If we’re going to be cooped up at home for who knows how long then we might as well have decent snacks, right? In particular I’ve been craving freshly baked goodies, especially ones that are easy to make, for those afternoon tea breaks and I’ve been throwing those together after lunch on a Monday.
For now, I’m going to be doing a new recipe each week for Traybake Mondays, so feel free to join in if you like the sound of that. They won’t need too much equipment and I’ll try to include substitutions in case you can’t find certain ingredients in the shops where you are.
The first recipe is an easy recipe for cookies, so all the equipment you need this time is a couple of standard baking trays.
Oat and raisin cookies recipe
(Makes 16 cookies)
- 125g raisins (+ 2 tablespoons water)
- 50g margarine or softened butter
- 120g soft light brown sugar
- 30g golden syrup
- 1tsp vanilla essence
- 1 medium egg, beaten
- 50g self raising flour
- 1tsp ground cinnamon
- 180g porridge oats
If you don’t have an egg, you can use a medium sized banana, mashed. You can also make a ‘chia egg’ by mixing one tablespoon of chia seeds with three tablespoons of water and setting to one side for 20 minutes for the mixture to thicken. A ‘linseed egg’ is made in the same way as a chia egg, with one tablespoon of ground flax seeds to three tablespoons of water.
No golden syrup? Use honey, maple syrup or agave nectar instead. Or just add another tablespoon of sugar.
If you don’t have self raising flour, add half a teaspoon of baking powder to 50g plain flour instead.
No raisins? This also works with sultanas, dried apricots or chopped dates.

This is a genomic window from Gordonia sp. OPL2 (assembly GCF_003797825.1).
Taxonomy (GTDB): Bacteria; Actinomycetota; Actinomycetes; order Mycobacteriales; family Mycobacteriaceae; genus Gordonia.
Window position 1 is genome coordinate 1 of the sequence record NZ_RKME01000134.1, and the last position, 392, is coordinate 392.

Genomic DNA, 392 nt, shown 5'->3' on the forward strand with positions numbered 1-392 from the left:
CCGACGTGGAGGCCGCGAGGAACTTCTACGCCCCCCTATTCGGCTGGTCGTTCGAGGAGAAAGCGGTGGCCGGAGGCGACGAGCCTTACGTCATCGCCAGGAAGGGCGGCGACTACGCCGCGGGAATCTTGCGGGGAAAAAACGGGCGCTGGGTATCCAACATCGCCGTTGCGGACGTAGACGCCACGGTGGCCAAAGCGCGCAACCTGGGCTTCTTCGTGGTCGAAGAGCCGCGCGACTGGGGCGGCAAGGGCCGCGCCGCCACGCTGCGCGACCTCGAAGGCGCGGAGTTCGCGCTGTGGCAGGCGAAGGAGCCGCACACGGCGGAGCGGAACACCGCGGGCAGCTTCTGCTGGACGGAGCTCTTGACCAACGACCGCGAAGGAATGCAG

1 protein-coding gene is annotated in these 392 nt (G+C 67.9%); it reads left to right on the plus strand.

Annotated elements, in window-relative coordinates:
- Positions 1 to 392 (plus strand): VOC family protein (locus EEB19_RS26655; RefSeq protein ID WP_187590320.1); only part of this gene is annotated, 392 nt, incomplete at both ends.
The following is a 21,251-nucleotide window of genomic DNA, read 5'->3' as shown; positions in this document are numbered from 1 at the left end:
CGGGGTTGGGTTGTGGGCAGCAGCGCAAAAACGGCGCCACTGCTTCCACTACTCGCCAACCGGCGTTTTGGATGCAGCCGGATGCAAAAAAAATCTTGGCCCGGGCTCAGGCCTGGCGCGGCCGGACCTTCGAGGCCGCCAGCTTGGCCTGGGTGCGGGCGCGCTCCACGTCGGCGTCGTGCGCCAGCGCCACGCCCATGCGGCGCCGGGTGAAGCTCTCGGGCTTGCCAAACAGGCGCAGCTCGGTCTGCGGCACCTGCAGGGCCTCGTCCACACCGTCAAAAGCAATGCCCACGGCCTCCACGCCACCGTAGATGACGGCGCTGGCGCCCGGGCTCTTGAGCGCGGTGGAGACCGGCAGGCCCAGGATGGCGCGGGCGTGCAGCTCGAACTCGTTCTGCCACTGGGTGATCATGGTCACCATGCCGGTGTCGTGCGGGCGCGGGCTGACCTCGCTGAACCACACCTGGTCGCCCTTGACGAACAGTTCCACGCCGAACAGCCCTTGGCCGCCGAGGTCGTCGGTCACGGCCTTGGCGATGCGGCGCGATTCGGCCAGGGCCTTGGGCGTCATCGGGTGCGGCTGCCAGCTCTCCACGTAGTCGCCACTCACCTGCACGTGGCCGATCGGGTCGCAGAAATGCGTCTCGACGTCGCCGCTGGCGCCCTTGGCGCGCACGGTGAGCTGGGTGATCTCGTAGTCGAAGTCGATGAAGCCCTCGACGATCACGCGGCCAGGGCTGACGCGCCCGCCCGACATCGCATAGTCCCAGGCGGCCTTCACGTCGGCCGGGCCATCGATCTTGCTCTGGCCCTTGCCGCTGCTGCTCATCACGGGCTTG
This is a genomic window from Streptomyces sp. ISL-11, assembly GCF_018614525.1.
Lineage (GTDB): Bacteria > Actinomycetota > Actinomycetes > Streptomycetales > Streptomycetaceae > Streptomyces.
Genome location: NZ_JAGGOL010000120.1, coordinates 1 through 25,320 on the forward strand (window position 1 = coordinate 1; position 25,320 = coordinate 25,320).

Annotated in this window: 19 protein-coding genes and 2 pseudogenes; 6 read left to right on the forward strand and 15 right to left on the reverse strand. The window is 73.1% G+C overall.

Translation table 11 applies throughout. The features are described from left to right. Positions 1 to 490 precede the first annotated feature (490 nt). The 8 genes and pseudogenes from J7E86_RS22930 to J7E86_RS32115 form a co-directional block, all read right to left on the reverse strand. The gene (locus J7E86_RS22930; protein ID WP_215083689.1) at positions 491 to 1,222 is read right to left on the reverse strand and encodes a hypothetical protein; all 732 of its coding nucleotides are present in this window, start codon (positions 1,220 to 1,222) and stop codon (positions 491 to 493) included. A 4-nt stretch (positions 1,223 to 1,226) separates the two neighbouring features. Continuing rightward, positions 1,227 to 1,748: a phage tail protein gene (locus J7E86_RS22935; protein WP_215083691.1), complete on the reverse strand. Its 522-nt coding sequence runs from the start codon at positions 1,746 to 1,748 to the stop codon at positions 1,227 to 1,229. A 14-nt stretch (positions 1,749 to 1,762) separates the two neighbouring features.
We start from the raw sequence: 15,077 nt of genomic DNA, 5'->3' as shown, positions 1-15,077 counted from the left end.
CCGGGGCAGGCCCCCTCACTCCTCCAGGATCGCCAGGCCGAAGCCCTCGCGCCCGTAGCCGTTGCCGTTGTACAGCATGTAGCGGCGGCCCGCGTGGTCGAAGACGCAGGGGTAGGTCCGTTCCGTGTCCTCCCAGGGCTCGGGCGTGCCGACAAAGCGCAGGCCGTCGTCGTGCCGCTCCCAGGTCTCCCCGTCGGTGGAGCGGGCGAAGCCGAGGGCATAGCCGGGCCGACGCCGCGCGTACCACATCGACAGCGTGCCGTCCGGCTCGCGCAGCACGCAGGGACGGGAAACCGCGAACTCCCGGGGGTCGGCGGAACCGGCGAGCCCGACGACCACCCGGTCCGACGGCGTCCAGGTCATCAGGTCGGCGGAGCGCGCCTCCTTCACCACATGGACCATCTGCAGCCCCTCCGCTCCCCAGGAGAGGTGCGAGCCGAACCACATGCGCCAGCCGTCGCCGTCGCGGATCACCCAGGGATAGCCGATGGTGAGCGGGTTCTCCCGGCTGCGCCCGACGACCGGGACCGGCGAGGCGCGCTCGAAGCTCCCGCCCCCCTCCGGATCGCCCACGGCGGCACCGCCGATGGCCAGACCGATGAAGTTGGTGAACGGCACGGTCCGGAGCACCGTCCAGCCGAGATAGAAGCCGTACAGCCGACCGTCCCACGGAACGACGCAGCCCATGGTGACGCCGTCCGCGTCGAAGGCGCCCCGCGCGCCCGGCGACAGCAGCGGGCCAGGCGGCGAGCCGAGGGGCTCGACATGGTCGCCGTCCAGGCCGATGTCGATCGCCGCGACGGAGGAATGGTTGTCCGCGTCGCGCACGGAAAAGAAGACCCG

- Pour 2 tablespoons of boiling water over the raisins, cover and set aside for 20 minutes. Drain well.
- Turn the oven on and set to 170°C fan oven, 190°C non-fan oven, or Gas 5.
- Lightly grease the baking trays or line with baking parchment.
- Cream the butter or margarine with the sugar and golden syrup until pale and fluffy.
- Add in the beaten egg and vanilla essence and mix well.
- Mix in the flour, cinnamon and oats, then stir in the plumped up raisins.
- Add 8 dollops of mixture to each baking tray, a rounded tablespoon each is about right.
- Shape roughly into thick round cookie shapes, leaving enough room between each one for it to spread out during baking.
- Put into the hot oven and bake for 16 to 17 minutes until golden brown.
- Remove from the oven and leave to cool for 10 minutes, then transfer the cookies onto a wire rack.
If you’re in a hurry, don’t soak the raisins.
These cookies keep well for up to four days in an airtight box. I like to keep some on the kitchen counter by the kettle, and freeze the rest to keep them fresh.
Have you been baking more recently? Let me know if you cook up a batch of these oat and raisin cookies.